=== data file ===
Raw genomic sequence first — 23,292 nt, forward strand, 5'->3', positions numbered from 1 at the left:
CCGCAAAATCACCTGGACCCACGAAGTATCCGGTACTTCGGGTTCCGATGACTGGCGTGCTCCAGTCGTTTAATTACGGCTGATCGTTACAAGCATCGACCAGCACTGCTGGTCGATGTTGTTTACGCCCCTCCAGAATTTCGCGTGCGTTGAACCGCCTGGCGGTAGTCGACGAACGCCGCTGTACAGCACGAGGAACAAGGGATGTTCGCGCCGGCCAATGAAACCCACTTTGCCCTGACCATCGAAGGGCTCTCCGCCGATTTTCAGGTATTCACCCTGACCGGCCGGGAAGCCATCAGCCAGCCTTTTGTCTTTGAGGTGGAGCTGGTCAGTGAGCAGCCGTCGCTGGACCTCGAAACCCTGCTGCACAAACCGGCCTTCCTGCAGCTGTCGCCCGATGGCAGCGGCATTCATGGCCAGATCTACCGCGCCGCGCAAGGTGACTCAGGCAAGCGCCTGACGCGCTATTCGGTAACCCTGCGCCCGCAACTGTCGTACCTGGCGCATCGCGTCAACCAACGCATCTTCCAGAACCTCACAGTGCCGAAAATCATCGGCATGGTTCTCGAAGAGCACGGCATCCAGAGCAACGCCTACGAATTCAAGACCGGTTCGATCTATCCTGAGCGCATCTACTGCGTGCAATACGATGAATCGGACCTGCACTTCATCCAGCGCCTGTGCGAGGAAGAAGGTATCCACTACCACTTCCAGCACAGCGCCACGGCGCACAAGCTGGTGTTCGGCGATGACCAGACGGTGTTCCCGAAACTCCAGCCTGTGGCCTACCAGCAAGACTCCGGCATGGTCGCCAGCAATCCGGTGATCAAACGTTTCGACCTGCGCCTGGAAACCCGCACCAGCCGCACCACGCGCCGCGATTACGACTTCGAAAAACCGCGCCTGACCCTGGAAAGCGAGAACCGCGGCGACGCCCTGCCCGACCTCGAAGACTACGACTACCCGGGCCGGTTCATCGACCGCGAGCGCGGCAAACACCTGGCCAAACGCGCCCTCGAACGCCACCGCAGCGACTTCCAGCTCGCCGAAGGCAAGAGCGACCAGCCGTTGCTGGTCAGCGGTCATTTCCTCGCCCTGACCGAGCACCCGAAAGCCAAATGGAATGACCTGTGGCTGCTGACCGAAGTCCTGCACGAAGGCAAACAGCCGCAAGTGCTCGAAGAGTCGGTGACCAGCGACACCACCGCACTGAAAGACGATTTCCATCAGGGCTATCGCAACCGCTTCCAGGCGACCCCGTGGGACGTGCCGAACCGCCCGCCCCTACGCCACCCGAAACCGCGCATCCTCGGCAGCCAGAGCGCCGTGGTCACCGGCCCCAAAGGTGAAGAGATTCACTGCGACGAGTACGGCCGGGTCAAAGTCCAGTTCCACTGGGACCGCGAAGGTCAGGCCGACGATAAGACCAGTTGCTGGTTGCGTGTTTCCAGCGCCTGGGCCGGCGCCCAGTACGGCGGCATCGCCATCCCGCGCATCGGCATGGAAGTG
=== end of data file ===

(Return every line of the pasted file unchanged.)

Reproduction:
Raw genomic sequence first — 23,292 nt, forward strand, 5'->3', positions numbered from 1 at the left:
CCGCAAAATCACCTGGACCCACGAAGTATCCGGTACTTCGGGTTCCGATGACTGGCGTGCTCCAGTCGTTTAATTACGGCTGATCGTTACAAGCATCGACCAGCACTGCTGGTCGATGTTGTTTACGCCCCTCCAGAATTTCGCGTGCGTTGAACCGCCTGGCGGTAGTCGACGAACGCCGCTGTACAGCACGAGGAACAAGGGATGTTCGCGCCGGCCAATGAAACCCACTTTGCCCTGACCATCGAAGGGCTCTCCGCCGATTTTCAGGTATTCACCCTGACCGGCCGGGAAGCCATCAGCCAGCCTTTTGTCTTTGAGGTGGAGCTGGTCAGTGAGCAGCCGTCGCTGGACCTCGAAACCCTGCTGCACAAACCGGCCTTCCTGCAGCTGTCGCCCGATGGCAGCGGCATTCATGGCCAGATCTACCGCGCCGCGCAAGGTGACTCAGGCAAGCGCCTGACGCGCTATTCGGTAACCCTGCGCCCGCAACTGTCGTACCTGGCGCATCGCGTCAACCAACGCATCTTCCAGAACCTCACAGTGCCGAAAATCATCGGCATGGTTCTCGAAGAGCACGGCATCCAGAGCAACGCCTACGAATTCAAGACCGGTTCGATCTATCCTGAGCGCATCTACTGCGTGCAATACGATGAATCGGACCTGCACTTCATCCAGCGCCTGTGCGAGGAAGAAGGTATCCACTACCACTTCCAGCACAGCGCCACGGCGCACAAGCTGGTGTTCGGCGATGACCAGACGGTGTTCCCGAAACTCCAGCCTGTGGCCTACCAGCAAGACTCCGGCATGGTCGCCAGCAATCCGGTGATCAAACGTTTCGACCTGCGCCTGGAAACCCGCACCAGCCGCACCACGCGCCGCGATTACGACTTCGAAAAACCGCGCCTGACCCTGGAAAGCGAGAACCGCGGCGACGCCCTGCCCGACCTCGAAGACTACGACTACCCGGGCCGGTTCATCGACCGCGAGCGCGGCAAACACCTGGCCAAACGCGCCCTCGAACGCCACCGCAGCGACTTCCAGCTCGCCGAAGGCAAGAGCGACCAGCCGTTGCTGGTCAGCGGTCATTTCCTCGCCCTGACCGAGCACCCGAAAGCCAAATGGAATGACCTGTGGCTGCTGACCGAAGTCCTGCACGAAGGCAAACAGCCGCAAGTGCTCGAAGAGTCGGTGACCAGCGACACCACCGCACTGAAAGACGATTTCCATCAGGGCTATCGCAACCGCTTCCAGGCGACCCCGTGGGACGTGCCGAACCGCCCGCCCCTACGCCACCCGAAACCGCGCATCCTCGGCAGCCAGAGCGCCGTGGTCACCGGCCCCAAAGGTGAAGAGATTCACTGCGACGAGTACGGCCGGGTCAAAGTCCAGTTCCACTGGGACCGCGAAGGTCAGGCCGACGATAAGACCAGTTGCTGGTTGCGTGTTTCCAGCGCCTGGGCCGGCGCCCAGTACGGCGGCATCGCCATCCCGCGCATCGGCATGGAAGTG